Category Archives: Monster Legacy Exclusives

Exclusive: Interview with Adam Johansen

Monster Legacy had the privilege and honour to interview Adam Johansen, head of Odd Studio, about their work on Alien: Covenant. For the film, Odd Studio merged with Conor O’Sullivan’s Creatures Inc. to create a series of practical creatures that would serve both as onscreen effects and as reference for the digital effects.

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Tribute to Carlo Rambaldi at the 2017 Romics

At this April’s Romics Comic Con — held as usual in Fiera di Roma — I had the great chance to attend a tribute gallery to Carlo Rambaldi, organized by his children. The exhibition was focused on Carlo’s most well known special effects work — E.T: The Extraterrestrial, Alien, and the 1976 King Kong — and featured a painted E.T. sculpture and a replica of King Kong’s hand (mechanized to grab people!), as well as several prints of photographs of Carlo’s work on said films, and of magazine pages with articles on them.
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Exclusive: Interview with Jaroslav Kosmina!

We have interviewed the author of the Kaiju size chart that has been doing the rounds on the internet lately (and which you can see above, completed)!

Monster Legacy: Let’s start with the basics: what got you into illustration?

Jaroslav Kosmina: I’ve always been a huge science fiction enthusiast, and for me, Spielberg’s Jurassic Park and Ishiro Honda’s Godzilla sort of jump-started my interest with these fictionalized beasts — ultimately becoming a strong emphasis in my works. I began coming up with alternate compositions at a very early age of specific scenes, and from there, I started branching out into other areas in the art world, in terms of subject matter and aesthetic. I’m currently completing my BFA in fine painting at the Lyme Academy College of Fine Arts in New England. My goal is to bridge the aesthetic gap between the two art forms.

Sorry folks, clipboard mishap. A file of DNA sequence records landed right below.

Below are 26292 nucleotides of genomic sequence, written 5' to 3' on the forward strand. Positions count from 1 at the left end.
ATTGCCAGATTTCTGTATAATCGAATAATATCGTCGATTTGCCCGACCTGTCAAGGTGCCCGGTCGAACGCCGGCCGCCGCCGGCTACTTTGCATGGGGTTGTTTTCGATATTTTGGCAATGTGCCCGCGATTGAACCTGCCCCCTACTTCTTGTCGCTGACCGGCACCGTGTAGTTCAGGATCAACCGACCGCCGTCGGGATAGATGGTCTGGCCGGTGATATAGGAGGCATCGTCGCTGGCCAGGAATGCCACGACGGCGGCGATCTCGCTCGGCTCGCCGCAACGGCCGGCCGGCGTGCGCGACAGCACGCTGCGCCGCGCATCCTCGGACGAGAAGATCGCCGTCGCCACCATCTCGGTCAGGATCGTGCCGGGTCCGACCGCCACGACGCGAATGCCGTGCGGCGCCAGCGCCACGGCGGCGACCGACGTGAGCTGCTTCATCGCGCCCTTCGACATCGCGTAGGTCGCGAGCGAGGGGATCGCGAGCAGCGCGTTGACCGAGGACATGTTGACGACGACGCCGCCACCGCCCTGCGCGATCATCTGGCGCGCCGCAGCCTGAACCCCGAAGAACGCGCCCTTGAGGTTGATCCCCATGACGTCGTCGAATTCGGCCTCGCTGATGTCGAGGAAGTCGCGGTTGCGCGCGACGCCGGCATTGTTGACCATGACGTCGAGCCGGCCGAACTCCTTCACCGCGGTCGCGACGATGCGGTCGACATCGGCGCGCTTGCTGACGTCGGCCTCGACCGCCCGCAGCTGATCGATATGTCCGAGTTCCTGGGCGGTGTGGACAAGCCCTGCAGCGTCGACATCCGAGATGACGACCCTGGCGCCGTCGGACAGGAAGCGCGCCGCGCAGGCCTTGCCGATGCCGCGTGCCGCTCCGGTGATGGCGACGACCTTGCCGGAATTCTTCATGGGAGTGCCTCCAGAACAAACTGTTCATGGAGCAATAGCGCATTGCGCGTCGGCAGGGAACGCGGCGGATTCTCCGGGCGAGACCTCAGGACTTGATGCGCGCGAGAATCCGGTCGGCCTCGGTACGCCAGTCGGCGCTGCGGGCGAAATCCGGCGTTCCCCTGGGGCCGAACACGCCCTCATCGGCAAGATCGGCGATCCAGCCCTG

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Exclusive: Interview with Douglas Tait!

Monster Legacy had the chance — and honour — to interview veteran creature actor Douglas Tait about his work on film. Read on!

Monster Legacy: A more personal question first. What Monster films inspired you to become a creature performer, and what are your favorite ‘men in suit’ Monsters?

Douglas Tait: I have to say Frankenstein is my ultimate favorite monster. When I was a kid I bought a Don Post Frankenstein mask, and I wore that thing on several occasions for Halloween. Then when I was 14 I went to Universal Studios with some friends, and I saw Frankenstein performing in a show, and it inspired me. I told myself when I am old enough I am going to get a job at Universal Studios and play Frankenstein, and I did. It was the beginning of me getting paid to entertain behind makeup and masks. The funny thing is, while I was working at Universal I was pursuing my acting career, and my first Guest-Starring role on a television show was as Frankenstein on Sabrina The Teenage Witch. I think I was so comfortable with the character that it came natural when I auditioned for the role. Frankenstein sure holds special memories for me.